Long gone are the days that we just use our phones to make and receive calls. With the average person having close to 40 apps on their phones, our phones have become an advertisers dream.
Just how at the mercy are we to advertisers and what can we actually do about them?
Seemingly not a lot. When Facebook acquired both Instagram and Whatsapp it wasn’t long before we started seeing ads popping up in the story bar of Instagram as well as down our IG feeds. Were we naive enough to assume that Whatsapp was our only safe haven away from targeted ads?
Well yes and no… We wouldn’t be entirely to blame for thinking this, especially when Whatsapp founders Brian Acton and Jan Koum promised us in 2012 that Whatsapp would never have advertising and that they were strictly opposed to it. Being bought by Facebook in 2014 (for a cool $22 billion) didn’t change their viewpoint on this and these opinions were expressed once again after the buy-in (or the sell-out dependent on how you want to look at it).
Lest we not forget Jan Koum’s first ever tweet, “Advertising has us chasing cars and clothes, working jobs we hate so we can buy shit we don’t need.” (The quote being a nod to Fight Club).
The Data Devil
However, we have watched rather chillingly Facebook’s global domination; the good, the bad and the downright ugly that has eclipsed them in the last five years.When we unwittingly signed up to Facebook 15 plus years ago, we had no idea then the depth that our personal data would go. The scary thing being, that we’ll be hard pushed to scrape every bit of it back.
Since the purchase of Whatsapp, co founders Brian Acton and Jan Koum have been vocal about Facebook’s upper management and its insistence on monetizing users and their data. These differences led to both founders ultimately leaving the company- a move that cost Acton $850 million- and in March of last year Acton tweeted the infamous:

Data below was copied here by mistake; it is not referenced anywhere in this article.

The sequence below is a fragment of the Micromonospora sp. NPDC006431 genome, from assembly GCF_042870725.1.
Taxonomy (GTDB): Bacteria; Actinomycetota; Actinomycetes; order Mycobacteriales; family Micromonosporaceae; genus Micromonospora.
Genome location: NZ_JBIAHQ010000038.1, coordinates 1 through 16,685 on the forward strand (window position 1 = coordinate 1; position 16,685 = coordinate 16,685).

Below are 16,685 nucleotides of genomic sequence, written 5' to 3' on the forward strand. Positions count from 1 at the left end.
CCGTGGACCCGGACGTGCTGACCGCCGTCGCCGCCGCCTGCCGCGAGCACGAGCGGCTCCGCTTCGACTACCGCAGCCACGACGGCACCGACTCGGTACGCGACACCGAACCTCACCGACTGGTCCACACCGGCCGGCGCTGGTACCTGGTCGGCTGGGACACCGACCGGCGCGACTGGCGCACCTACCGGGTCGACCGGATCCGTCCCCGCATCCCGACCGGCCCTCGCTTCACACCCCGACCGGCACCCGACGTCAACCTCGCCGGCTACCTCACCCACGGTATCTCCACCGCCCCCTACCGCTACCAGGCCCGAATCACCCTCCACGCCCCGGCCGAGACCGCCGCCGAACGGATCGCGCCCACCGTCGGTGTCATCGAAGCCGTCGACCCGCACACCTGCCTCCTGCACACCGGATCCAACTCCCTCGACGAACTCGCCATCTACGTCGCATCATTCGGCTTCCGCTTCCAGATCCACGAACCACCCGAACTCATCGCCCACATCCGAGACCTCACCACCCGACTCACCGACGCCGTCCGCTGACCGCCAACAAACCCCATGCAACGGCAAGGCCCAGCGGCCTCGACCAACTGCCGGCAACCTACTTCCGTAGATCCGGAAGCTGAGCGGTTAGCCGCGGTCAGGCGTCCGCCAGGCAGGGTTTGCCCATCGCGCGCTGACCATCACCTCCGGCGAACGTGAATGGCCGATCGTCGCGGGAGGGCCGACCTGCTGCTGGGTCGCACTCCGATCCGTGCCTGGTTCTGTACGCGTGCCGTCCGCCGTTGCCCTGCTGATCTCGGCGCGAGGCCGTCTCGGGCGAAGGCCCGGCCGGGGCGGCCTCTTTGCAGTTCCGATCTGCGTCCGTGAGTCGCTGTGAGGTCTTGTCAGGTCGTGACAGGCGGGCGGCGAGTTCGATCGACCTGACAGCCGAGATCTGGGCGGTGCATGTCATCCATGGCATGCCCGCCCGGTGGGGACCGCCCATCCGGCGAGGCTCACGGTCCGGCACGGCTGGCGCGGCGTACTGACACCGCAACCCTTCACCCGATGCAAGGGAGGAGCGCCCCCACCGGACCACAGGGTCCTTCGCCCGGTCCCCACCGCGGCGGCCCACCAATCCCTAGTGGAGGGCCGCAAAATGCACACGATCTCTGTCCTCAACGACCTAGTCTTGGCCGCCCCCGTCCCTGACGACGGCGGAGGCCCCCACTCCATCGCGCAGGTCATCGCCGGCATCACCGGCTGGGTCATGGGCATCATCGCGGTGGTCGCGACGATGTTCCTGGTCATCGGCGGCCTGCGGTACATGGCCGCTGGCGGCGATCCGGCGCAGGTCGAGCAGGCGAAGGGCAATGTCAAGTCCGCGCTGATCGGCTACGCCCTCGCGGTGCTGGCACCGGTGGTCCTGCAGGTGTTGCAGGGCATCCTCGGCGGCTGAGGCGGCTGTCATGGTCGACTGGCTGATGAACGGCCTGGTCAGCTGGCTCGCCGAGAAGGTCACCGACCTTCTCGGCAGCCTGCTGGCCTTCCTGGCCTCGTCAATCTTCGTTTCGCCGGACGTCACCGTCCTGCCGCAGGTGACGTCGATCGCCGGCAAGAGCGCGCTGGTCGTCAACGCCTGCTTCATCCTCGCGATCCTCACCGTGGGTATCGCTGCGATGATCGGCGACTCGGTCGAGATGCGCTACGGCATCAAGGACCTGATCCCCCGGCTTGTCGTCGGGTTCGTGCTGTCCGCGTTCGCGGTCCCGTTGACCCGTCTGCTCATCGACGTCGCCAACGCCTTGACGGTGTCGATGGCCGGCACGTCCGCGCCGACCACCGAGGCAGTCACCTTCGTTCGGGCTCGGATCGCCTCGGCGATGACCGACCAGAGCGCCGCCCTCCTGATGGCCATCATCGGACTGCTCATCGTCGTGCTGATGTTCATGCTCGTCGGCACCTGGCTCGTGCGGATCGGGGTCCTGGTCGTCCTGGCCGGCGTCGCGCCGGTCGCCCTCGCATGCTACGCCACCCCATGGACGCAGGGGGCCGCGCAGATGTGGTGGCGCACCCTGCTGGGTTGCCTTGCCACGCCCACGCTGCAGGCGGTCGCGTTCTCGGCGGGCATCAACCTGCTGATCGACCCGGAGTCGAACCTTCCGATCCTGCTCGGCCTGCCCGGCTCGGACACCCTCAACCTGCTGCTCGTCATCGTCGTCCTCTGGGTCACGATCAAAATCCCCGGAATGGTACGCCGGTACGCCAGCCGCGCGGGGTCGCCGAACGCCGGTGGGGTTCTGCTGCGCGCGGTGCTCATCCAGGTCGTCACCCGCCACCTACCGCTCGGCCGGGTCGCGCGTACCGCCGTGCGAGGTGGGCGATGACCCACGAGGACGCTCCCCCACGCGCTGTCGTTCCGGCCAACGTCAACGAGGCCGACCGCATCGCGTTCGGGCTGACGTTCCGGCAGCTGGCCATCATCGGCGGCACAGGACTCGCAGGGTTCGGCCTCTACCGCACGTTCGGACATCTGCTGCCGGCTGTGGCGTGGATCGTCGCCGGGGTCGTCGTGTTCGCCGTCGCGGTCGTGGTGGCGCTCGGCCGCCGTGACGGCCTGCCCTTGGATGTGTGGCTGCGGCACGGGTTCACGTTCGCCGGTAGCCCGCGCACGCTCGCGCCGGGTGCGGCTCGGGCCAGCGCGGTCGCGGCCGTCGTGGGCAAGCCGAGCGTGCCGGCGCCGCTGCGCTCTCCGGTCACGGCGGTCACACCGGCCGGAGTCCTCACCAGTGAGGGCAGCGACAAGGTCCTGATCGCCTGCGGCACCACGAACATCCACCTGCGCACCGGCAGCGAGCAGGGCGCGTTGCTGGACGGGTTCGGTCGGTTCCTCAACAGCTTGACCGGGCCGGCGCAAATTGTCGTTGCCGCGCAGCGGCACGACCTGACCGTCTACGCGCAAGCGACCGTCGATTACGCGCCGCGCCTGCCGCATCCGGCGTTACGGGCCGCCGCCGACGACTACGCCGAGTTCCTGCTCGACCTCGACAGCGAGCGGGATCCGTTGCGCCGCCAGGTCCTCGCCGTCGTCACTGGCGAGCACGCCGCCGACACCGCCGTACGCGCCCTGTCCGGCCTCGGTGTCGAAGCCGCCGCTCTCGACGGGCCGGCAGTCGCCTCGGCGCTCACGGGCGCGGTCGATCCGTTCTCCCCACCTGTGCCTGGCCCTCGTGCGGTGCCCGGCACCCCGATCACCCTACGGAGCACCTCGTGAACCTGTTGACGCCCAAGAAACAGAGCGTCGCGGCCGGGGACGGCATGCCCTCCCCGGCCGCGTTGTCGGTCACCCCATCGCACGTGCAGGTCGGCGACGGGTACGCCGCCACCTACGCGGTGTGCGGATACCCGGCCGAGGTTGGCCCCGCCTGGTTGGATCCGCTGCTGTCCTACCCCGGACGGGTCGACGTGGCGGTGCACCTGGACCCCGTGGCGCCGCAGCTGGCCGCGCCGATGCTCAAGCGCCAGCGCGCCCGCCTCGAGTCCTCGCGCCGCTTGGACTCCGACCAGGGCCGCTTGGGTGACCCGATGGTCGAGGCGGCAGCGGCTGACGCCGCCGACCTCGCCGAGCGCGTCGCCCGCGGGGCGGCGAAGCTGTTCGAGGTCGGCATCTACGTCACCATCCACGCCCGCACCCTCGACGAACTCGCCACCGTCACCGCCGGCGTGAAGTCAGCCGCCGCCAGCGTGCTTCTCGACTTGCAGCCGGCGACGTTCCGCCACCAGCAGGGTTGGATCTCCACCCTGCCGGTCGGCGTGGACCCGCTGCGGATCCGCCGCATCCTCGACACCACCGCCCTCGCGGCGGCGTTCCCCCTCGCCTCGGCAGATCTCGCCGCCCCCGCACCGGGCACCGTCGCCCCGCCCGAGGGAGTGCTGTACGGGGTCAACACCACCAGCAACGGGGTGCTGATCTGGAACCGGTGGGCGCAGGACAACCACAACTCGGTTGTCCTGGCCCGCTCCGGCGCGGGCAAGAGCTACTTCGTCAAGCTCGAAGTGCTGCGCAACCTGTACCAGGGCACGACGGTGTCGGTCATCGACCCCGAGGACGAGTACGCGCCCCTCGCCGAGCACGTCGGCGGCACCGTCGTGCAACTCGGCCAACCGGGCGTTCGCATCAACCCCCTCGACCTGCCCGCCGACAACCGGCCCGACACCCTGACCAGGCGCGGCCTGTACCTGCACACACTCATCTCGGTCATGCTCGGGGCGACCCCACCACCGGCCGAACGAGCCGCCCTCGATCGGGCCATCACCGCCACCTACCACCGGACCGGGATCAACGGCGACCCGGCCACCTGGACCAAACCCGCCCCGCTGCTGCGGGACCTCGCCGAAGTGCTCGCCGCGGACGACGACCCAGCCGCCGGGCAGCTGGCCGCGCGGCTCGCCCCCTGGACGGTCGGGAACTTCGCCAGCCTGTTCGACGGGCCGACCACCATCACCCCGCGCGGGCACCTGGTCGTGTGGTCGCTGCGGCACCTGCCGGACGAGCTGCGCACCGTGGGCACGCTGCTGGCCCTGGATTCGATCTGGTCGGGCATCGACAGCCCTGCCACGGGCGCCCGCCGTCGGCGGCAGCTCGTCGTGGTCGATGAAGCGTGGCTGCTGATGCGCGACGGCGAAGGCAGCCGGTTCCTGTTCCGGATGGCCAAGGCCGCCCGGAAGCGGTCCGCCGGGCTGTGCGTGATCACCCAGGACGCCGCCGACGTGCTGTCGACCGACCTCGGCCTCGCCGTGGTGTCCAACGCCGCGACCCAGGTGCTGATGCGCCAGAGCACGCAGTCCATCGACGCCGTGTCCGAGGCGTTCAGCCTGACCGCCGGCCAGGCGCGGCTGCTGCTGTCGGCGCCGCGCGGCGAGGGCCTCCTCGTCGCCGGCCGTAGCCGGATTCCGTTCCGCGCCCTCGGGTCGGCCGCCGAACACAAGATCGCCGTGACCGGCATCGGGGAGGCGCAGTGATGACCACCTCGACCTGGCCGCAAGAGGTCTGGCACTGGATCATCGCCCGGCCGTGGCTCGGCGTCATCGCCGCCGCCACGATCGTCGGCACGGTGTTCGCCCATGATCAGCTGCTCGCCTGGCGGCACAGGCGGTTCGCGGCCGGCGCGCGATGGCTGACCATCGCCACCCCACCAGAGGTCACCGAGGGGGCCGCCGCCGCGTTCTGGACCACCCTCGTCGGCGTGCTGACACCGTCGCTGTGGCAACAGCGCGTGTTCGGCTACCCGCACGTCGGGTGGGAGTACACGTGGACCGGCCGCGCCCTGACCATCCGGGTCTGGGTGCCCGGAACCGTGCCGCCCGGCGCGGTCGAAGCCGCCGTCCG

“It is time. #deletefacebook”.
Finally the announcement came at their annual Facebook Marketing Summit in the Netherlands: Ads will be coming to WhatsApp in 2020.
What does that mean for us?
The bad news is, there really is nothing users can do to stop the paid-ads and there will be no option to turn them off. According to technology website BGR, users will be able to “swipe up when an ad appears for more information about the product or service being advertised.”
Will adverts be the death of Whatsapp users, in what had always been an instant messaging space void of advertisements? That is yet to be determined. Perhaps we are so used to ads that we have become totally accustomed (not to mention desensitised) to them. More than anything, it is the deep sense of disappointment that this ‘safe haven’ has finally been tainted by those driven by monetary gain, that will inflict the most reaction.
However, if a backlash does follow, Whatsapp will now indefinitely be inviting new instant messaging contenders to the playground, who previously did not stand such high chances of garnering such a strong user base.
Hauntingly Acton said in an interview last year
“At the end of the day, I sold my company. I sold my users’ privacy to a larger benefit. I made a choice and a compromise. And I live with that every day.”
“I am a sellout. I acknowledge that.”